Long-time residents of the Lake Windermere region often comment there are more plants in the lake now than there used to be. Yet there had not been a scientific study to confirm or deny this perception until 2011, when the Lake Windermere Ambassadors made it part of our work plan to document the distribution of plants in the lake in preparation for detecting changes over time. We were able to complete this work thanks to field research support by the BC Lake Stewardship Society, with mapping support by Selkirk College’s Geospatial Research Centre. Read on to find out what we learned.
Types of Plants
We classified the plants into four types. These include: submerged (plants under the water all the time), emergent (plants with their tops out of the water like reeds and sedges), floating (yellow pond lily and others with their leaves floating on the lake surface); and, although not technically a plant, the rooted green algae Chara spp. was also documented in this study.
Where the Plants Are
In the north section of the lake between Athalmer and the Windermere Cemetery, submerged aquatic plants were found between the shore and up to 60 metres out into the lake.
On the west side of the lake near the outlet of Goldie Creek, a diverse community of reeds, floating yellow pond lilies, floating leaf pondweed and submerged plants was present. The researchers observed plants at 200 metres from shore, but not as far as 275 metres from shore.
The east side of the lake, below Akisqnuk First Nation land, had abundant and diverse vegetation. In this area, researchers found sedges, reeds and submerged plants. Vegetation was dense at 170 metres from the shore, and sparse at about 230 metres from the shore.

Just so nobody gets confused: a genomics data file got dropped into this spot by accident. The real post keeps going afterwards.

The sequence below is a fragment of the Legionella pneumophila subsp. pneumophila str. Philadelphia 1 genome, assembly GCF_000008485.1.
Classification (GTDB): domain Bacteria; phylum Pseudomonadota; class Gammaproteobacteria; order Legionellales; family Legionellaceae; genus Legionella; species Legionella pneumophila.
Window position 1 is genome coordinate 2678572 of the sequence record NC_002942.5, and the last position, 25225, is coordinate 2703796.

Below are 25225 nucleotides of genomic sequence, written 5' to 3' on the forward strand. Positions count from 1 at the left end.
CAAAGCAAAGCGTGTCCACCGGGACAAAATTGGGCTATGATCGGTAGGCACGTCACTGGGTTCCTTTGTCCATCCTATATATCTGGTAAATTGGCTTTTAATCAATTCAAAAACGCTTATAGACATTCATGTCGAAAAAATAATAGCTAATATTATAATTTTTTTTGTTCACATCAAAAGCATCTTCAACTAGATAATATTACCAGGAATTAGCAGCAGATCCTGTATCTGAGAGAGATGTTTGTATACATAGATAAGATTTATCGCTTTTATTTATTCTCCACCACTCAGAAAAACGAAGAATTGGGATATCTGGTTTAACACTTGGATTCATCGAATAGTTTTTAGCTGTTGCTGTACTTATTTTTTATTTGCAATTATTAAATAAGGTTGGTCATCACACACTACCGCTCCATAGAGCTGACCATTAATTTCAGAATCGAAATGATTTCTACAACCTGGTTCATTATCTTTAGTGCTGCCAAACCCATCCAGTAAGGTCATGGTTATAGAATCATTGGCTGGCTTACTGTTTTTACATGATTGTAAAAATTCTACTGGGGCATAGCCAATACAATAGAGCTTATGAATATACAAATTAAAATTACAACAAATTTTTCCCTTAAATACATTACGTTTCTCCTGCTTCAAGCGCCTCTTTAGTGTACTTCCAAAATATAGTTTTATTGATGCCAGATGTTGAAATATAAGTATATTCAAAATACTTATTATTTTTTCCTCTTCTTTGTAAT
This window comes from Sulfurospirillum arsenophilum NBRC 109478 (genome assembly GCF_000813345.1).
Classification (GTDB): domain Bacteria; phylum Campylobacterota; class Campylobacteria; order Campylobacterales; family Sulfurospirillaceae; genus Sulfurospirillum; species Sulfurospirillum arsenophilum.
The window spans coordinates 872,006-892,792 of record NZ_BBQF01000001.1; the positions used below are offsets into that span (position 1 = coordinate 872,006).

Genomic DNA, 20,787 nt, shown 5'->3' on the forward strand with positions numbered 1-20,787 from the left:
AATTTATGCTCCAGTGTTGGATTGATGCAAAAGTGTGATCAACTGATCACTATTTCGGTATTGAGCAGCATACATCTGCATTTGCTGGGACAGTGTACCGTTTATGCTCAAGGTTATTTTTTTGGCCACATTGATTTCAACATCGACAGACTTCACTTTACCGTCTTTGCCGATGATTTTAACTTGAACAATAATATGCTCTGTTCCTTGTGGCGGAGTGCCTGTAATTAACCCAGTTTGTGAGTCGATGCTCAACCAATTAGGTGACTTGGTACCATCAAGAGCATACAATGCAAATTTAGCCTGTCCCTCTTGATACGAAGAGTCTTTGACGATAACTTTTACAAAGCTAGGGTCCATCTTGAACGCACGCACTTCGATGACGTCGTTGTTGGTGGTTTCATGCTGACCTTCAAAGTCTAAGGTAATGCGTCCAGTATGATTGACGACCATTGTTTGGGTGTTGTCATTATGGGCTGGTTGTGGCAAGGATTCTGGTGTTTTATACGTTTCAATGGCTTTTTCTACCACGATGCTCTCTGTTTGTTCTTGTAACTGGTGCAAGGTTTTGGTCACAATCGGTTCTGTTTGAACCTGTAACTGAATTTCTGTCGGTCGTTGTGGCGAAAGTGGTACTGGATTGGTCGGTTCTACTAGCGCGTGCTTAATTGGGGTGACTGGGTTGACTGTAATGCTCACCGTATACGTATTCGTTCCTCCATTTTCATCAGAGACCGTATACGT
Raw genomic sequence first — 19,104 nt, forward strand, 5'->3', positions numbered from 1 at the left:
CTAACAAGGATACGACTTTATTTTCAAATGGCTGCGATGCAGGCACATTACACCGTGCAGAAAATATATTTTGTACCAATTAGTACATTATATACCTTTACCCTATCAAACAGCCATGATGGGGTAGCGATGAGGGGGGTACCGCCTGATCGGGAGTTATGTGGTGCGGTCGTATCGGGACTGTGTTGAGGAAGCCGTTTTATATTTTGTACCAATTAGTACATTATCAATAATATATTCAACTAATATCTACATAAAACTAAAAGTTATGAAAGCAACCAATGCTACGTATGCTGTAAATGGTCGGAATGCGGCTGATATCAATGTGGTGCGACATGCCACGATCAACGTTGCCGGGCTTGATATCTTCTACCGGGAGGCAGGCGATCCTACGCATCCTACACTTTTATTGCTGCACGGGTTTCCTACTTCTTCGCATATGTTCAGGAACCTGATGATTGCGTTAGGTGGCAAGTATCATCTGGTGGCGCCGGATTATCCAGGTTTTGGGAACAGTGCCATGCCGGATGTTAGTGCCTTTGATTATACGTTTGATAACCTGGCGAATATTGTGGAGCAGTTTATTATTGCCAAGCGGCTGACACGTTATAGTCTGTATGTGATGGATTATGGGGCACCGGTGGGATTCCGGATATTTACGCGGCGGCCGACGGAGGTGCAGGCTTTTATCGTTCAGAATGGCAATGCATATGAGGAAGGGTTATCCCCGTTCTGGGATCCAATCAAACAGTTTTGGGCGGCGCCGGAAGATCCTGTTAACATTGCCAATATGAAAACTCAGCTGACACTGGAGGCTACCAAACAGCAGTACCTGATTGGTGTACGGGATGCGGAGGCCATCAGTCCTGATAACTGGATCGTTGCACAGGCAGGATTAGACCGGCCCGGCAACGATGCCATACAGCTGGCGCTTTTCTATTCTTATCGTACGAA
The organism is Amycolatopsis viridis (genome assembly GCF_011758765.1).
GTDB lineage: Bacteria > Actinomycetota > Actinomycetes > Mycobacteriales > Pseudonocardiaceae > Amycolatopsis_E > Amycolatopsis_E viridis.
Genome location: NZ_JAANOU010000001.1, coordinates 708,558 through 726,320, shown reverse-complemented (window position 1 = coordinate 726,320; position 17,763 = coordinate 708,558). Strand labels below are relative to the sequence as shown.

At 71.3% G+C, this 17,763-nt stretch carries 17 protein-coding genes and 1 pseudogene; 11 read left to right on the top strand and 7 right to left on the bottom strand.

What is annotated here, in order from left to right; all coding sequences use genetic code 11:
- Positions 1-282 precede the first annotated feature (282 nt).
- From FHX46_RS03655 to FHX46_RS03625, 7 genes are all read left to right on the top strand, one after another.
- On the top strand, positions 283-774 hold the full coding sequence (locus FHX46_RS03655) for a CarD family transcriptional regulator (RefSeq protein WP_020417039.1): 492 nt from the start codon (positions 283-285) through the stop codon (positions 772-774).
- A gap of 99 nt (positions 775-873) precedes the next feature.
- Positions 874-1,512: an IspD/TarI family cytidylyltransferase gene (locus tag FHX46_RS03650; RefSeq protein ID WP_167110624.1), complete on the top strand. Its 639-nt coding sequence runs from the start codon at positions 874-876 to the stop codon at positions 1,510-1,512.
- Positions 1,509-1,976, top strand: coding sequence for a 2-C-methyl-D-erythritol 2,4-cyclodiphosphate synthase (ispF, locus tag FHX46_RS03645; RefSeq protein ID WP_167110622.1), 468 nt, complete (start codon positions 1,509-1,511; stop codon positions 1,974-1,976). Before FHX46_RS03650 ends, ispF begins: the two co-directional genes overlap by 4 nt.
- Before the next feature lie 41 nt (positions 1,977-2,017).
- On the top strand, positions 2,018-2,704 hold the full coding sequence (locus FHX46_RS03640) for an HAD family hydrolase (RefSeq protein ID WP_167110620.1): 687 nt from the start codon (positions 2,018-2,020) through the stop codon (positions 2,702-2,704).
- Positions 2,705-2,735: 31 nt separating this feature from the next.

In the south end of the lake, the tall rooted plant Richardson’s Pond Weed dominates. This tall plant can grow over a metre tall under water. The surveyors had a difficult time determining the extent of this plant community because, in the deeper parts of the lake, the water was too murky to determine if the plants were growing underwater. They confirmed these plants covered the lake bottom east to west across the entire lake at least two kilometres north of the south end of the lake.
The rooted algae, Chara, was found at all sample sites and presumed to occur throughout the lake. When the Lake Windermere Ambassadors take water samples in even the deepest part of the lake near Timber Ridge, we usually pull up Chara with our anchor. Chara is typical of muddy-bottomed lakes receiving water from limestone mountains like the Rockies.
What Is Changing?
Now that we have detailed maps of lake vegetation, if we go back and survey the plants again, we can compare 2011 data with current data to see if there has been any change in species presence, abundance or distribution.
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If you’re interested in learning more about this survey, or in helping with future plant surveys, get in touch with the Lake Windermere Ambassadors at 250-341-6898 or firstname.lastname@example.org.
Kirsten Harma is the program co-ordinator for the Lake Windermere Ambassadors. She can be reached by phone at 250-341-6898 or by email at email@example.com.